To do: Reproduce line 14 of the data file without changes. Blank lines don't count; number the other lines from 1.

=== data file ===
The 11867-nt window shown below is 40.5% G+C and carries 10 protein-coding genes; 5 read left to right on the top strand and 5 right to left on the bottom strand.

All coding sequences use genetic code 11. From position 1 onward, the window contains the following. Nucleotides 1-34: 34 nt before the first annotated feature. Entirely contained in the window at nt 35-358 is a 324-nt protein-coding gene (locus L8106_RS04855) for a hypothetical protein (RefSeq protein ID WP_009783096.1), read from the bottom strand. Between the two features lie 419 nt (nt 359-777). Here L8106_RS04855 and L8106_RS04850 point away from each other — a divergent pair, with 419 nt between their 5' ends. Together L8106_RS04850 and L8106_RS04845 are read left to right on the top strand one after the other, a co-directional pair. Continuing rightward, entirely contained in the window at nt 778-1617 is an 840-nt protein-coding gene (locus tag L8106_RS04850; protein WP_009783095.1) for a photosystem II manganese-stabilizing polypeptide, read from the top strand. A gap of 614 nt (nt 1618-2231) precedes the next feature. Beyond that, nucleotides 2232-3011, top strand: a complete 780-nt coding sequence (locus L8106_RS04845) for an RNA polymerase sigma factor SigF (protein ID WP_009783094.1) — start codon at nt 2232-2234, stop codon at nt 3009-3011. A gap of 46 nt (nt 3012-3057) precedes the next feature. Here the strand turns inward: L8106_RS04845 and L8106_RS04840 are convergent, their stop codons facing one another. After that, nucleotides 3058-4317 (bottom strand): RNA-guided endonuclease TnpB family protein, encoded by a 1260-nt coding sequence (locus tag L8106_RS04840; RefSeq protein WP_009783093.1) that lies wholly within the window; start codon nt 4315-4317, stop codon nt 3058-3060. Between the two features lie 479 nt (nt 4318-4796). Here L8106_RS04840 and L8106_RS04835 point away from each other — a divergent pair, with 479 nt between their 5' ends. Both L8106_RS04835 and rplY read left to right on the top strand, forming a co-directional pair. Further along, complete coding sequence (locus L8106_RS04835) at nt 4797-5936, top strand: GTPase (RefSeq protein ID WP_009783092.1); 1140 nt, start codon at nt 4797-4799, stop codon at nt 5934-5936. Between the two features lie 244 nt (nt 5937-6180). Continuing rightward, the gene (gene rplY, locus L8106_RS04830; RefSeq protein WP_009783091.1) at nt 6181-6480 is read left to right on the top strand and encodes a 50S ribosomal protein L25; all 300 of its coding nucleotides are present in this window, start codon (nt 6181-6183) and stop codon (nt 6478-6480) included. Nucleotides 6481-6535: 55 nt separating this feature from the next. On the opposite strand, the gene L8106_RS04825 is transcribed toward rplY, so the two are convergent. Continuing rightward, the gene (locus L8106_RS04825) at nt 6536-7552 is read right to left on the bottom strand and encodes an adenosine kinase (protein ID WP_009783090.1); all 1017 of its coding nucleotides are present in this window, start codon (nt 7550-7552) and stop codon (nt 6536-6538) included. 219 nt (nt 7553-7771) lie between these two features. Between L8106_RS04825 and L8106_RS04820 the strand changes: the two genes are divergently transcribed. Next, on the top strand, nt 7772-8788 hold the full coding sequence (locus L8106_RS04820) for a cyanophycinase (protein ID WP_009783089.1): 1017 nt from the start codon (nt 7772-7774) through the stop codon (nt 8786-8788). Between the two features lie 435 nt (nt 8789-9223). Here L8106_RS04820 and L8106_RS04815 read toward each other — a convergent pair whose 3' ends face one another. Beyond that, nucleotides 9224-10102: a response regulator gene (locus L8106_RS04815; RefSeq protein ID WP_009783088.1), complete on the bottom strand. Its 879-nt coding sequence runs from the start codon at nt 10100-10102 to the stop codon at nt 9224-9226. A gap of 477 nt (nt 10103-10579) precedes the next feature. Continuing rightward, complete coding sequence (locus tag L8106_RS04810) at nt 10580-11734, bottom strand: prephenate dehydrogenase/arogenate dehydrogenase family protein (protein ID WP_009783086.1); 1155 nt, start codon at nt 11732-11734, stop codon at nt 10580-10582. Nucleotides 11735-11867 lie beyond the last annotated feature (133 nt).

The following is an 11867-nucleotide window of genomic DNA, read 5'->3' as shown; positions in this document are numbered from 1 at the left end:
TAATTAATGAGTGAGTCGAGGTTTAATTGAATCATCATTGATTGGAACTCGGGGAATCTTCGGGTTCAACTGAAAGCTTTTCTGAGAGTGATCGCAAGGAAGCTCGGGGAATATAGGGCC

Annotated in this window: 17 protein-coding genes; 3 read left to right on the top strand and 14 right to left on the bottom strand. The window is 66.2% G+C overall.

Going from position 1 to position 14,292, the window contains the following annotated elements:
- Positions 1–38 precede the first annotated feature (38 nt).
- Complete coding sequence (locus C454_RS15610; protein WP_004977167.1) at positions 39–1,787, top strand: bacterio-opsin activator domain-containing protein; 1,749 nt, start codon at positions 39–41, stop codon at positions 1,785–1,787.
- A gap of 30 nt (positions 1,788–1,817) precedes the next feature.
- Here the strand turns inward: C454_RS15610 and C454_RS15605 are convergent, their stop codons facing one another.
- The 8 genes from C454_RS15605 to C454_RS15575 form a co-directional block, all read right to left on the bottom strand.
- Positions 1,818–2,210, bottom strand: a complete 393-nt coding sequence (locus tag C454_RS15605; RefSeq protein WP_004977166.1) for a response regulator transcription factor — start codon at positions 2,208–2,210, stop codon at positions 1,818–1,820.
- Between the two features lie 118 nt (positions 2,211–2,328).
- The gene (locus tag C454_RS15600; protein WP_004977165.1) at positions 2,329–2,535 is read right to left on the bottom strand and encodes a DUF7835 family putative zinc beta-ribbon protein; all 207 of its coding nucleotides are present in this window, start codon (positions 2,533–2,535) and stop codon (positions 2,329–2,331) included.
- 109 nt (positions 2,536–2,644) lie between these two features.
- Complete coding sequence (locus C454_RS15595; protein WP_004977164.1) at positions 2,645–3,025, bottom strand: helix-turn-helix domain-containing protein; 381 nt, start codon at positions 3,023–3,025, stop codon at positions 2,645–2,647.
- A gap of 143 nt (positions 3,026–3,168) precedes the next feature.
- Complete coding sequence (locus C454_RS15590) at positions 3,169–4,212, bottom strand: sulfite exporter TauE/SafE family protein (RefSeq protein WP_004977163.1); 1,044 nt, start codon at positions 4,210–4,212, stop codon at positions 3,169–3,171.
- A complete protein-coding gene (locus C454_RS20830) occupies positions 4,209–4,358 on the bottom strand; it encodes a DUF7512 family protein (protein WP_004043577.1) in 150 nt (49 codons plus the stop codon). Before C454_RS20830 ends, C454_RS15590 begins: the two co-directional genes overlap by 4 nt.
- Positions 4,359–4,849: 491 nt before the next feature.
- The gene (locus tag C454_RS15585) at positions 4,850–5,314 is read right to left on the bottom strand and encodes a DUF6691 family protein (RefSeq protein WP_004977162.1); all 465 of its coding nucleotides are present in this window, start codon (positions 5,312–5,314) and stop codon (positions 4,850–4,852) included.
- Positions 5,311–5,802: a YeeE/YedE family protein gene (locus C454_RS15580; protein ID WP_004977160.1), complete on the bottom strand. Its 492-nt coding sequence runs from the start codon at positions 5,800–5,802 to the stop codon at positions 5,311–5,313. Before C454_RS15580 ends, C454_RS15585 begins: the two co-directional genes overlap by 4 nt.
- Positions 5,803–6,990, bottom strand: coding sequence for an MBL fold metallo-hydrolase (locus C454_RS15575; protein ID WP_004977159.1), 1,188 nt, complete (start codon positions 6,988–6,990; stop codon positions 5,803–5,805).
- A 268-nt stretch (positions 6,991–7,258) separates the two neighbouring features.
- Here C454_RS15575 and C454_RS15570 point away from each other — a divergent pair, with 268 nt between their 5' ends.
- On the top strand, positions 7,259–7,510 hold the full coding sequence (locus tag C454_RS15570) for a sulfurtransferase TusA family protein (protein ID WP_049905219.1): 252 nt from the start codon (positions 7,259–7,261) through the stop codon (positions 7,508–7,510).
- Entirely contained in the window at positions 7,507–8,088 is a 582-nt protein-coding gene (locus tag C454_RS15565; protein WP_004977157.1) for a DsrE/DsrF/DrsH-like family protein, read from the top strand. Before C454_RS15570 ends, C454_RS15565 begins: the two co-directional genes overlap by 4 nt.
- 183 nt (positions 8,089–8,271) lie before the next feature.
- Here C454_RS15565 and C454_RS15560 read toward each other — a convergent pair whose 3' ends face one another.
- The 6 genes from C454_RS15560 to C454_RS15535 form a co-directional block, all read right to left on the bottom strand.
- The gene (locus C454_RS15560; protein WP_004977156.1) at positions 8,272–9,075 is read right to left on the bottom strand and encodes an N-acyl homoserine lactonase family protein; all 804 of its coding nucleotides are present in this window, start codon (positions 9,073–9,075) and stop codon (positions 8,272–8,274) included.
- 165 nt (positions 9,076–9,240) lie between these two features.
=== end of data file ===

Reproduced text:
- The gene (locus tag C454_RS15600; protein WP_004977165.1) at positions 2,329–2,535 is read right to left on the bottom strand and encodes a DUF7835 family putative zinc beta-ribbon protein; all 207 of its coding nucleotides are present in this window, start codon (positions 2,533–2,535) and stop codon (positions 2,329–2,331) included.